This Research Bulletin has been published in C. Kesteloot et al. (eds) (2009) Liber Amicorum Etienne Van Hecke K.U. Leuven: Acta Geographica Lovaniensia, 38, pp. 177-186.
Please refer to the published version when quoting the paper.
The Economics Research Associates (ERA) defines a theme park as “A gated attraction that contains rides and/or shows in a themed environment, offers a pay-one-price ticket for its guests and attracts at least 500,000 annual visits” (ERA, 2007).
A more detailed description for theme parks is given by Philip L.Pearce (in Jafar Jafari, 2000, p.124-5): “Theme parks are capital intensive, highly developed, self-contained recreational spaces which invariably charge admission. The entertainment, rides, speciality foods and park buildings are usually organised around themes or unifying ideas such as a specific period in history or a particular geographic region. These themes are crucial to the operation of the parks as they create a feeling of involvement in a setting which is in stark contrast to daily life. A distinction can be drawn between the commercial theme parks, which are well describes by the theming and entertainment elements mentioned, and outdoor museums or historic theme parks, which may be less commercial in emphasis and have goals in heritage preservation and public education”.
Theme park is the basic term for a compilation of rides and other amusement attractions pull together for the purpose of entertaining a group of people. The theme park is more complex than a simple city park or recreational area. This park is a type of amusement park, built around one or more topics (i.e. American Far West theme or Pirates of the Carribean).Theme parks developed in Europe from leisure gardens. The oldest amusement park of the world (since 1583) is “Bakken” at Klampenborg (north of Copenhagen) which is still in operation. In the USA, world fairs and expos induced a real expansion of the amusement park business (www.weitzlux.com).
A theme park includes a combination of attractions which can be classified into several categories: thrill rides, roller coasters, family rides, water attractions or (indoor) dark rides. Major part of theme parks’ revenue comes from entrance fees. Standard admission for a pay-one-price park is (normally) more than $30 with discounts for children and senior residents. Most theme parks also charge for car parking and ticket prices do not include food, which can be very costly. Almost all amusement parks operate using one of two admission principles: Pay as you go (= pay for rides individually) or Pay one price (= one big admission charge, for (almost) all of the attractions).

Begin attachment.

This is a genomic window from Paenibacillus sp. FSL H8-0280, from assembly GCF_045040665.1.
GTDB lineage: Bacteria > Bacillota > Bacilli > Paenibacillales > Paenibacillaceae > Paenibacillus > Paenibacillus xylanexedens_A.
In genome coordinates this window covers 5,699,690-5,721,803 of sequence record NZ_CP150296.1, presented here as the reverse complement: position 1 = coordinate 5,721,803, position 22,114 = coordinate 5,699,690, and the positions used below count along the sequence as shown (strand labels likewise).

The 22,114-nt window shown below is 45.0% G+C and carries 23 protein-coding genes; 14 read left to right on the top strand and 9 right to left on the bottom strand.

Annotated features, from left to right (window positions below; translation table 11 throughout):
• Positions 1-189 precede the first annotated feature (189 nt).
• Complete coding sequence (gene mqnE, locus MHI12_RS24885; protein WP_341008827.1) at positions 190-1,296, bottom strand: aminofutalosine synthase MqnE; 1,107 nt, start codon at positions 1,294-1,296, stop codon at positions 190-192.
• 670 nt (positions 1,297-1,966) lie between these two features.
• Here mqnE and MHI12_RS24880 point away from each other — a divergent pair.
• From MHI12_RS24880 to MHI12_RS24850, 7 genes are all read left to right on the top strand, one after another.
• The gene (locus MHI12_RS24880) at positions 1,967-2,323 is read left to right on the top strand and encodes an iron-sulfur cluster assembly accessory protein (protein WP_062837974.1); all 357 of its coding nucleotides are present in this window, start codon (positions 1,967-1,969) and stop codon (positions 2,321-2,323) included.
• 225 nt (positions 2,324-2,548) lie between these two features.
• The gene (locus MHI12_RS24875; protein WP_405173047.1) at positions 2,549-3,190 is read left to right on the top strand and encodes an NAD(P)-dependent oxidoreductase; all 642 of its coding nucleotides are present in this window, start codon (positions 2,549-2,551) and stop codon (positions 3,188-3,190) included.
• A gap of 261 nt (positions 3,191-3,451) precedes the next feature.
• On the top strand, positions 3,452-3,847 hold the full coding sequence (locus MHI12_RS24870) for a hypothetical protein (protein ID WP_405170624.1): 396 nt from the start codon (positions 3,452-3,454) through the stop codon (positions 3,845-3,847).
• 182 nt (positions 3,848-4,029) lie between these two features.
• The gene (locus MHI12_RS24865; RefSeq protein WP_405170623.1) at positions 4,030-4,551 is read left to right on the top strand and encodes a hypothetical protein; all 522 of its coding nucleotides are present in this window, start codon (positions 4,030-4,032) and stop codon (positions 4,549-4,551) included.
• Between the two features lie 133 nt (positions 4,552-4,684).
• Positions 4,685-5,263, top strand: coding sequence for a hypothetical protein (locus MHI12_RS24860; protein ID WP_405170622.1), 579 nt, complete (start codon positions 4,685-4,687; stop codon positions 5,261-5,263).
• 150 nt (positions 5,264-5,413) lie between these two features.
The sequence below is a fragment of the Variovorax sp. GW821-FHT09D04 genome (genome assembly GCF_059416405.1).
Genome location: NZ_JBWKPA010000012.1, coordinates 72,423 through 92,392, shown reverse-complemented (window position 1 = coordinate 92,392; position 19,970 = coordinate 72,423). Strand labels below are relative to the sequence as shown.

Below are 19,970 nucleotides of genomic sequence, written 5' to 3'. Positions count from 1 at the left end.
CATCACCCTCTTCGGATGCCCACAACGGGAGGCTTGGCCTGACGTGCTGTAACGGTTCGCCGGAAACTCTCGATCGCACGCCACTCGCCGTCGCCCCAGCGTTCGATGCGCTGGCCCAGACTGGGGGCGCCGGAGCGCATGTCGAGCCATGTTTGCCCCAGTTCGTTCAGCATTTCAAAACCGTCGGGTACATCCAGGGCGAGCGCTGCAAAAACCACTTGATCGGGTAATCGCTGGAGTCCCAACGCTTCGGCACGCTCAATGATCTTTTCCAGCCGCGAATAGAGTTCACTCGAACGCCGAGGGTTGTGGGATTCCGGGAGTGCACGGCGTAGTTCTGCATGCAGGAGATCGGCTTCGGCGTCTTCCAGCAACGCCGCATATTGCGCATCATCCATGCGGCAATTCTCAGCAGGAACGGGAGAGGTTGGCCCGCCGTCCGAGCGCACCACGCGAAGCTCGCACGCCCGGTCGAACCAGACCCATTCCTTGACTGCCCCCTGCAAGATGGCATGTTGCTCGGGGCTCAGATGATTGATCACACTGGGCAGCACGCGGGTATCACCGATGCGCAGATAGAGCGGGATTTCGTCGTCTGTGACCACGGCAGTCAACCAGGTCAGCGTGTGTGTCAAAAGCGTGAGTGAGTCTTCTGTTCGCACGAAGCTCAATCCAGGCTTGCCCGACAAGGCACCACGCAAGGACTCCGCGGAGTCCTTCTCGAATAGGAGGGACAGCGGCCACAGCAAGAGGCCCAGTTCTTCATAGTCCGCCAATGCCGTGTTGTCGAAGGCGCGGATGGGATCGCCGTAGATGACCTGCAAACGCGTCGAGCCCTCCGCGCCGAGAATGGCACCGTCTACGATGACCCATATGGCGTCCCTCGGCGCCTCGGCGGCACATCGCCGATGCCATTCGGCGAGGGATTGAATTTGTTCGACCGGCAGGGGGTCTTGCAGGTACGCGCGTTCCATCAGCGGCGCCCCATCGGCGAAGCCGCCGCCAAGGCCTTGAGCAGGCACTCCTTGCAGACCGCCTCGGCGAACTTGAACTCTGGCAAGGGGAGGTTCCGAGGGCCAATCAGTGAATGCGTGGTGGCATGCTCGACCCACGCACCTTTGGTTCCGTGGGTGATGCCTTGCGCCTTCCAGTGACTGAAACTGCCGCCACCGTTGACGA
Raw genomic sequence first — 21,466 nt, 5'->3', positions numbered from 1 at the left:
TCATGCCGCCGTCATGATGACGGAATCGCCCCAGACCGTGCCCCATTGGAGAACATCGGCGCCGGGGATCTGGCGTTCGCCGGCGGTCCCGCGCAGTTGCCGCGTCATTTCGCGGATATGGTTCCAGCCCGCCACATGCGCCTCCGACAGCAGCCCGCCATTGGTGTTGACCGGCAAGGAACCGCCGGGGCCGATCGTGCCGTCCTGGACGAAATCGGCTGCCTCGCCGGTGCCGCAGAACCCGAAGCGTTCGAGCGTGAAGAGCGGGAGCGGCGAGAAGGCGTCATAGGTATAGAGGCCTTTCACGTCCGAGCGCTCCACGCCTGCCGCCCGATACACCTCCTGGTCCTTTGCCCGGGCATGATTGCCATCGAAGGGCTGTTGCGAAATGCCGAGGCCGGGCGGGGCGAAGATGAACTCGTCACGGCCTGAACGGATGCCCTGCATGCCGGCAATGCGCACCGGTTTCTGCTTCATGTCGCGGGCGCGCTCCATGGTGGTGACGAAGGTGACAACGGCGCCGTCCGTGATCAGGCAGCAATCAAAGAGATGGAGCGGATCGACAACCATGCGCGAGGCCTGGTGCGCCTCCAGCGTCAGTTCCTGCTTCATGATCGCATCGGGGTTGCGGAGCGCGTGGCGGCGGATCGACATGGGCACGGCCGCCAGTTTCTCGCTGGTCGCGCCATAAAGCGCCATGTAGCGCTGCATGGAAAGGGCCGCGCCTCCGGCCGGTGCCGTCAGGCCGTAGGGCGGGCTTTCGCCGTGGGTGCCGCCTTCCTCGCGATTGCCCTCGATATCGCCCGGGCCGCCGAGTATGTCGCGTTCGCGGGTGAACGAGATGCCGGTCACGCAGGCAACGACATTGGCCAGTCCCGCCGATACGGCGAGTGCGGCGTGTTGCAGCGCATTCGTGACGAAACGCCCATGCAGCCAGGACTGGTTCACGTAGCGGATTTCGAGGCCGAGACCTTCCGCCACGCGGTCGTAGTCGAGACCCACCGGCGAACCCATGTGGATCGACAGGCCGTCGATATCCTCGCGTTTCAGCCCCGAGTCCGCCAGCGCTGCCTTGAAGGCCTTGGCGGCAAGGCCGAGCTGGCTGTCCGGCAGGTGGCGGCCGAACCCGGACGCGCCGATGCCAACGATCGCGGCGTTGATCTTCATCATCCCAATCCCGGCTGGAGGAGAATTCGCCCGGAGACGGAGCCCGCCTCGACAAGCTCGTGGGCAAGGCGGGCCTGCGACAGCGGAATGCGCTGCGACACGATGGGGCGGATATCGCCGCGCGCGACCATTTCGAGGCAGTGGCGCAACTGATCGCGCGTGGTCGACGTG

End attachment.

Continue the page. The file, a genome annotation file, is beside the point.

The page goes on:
History of Theme Parks
The Feast of St.Bartholomew (since 1133 yearly hold in England), is the father for amusement and theme parks. Theme parks became popular at the beginning of the Industrial Revolution, such as the Vauxhall Gardens (1661) in London, or Prater (1766) in Vienna. Another type of fair is the World Exhibition or Expo. World Expos started in 1851 with the Crystal Palace in London’s Hyde Park. The World’s Columbian Exposition in 1893 in Chicago is an early pioneer of the modern theme park and introduced the Ferris Wheel. (P. De Groote, 2006, p.38-39).
In 1894, Paul Boynton Water Chutes opened the world's first new amusement park and charged entrance for the rides. In 1895, he also built a park at Coney Island (New York), which is still very popular. By the early 1900s, there were hundreds of theme parks worldwide, and it was the period of the “golden age” until the late 1920s, mainly due to the increase of income and the decrease of labour time. In the 1930s during the Great Depression and World War II the decline of the theme parks was a fact. After the WWII the influence of television was negative and families visited theme parks seldom (www.ultimaterollercoaster.com). The historical overview and location of the main European theme parks is showed in Figure 1. The pioneers are situated in the period before 1955.
Figure 1: History and location of the main theme parks in Europe
Source: Clave A., 2007, p. 68
Universal Studios illustrates the progress of an attraction (= originally train ride tour of the studios in Hollywood) into a complete theme park. In 1990, Universal Studios Florida in Orlando was opened. Universal Studios is now the second-largest theme park group in the world, only competed in size with Disney itself.. During the 1970s, the theme park business initiated to mature as a mixture of refreshed traditional amusement parks and new projects financed by bigger firms emerged. Most of today’s major theme parks were built in the 1970s and belongs now to some major globalised groups (Table 1), with Walt Disney (Table 2) in the USA as the biggest, and for Europe: Merlin Entertainments (GB), Euro Disney SCA (F), Parques Reunidos (E) and Compagnie des Alpes (Grevin)(F).
Table 1: Top 10 Amusement/Theme Park Groups Worldwide (2007)
Source: TEA/ERA, 2008, Theme Park Attraction Attendance Report 2007,, p.VI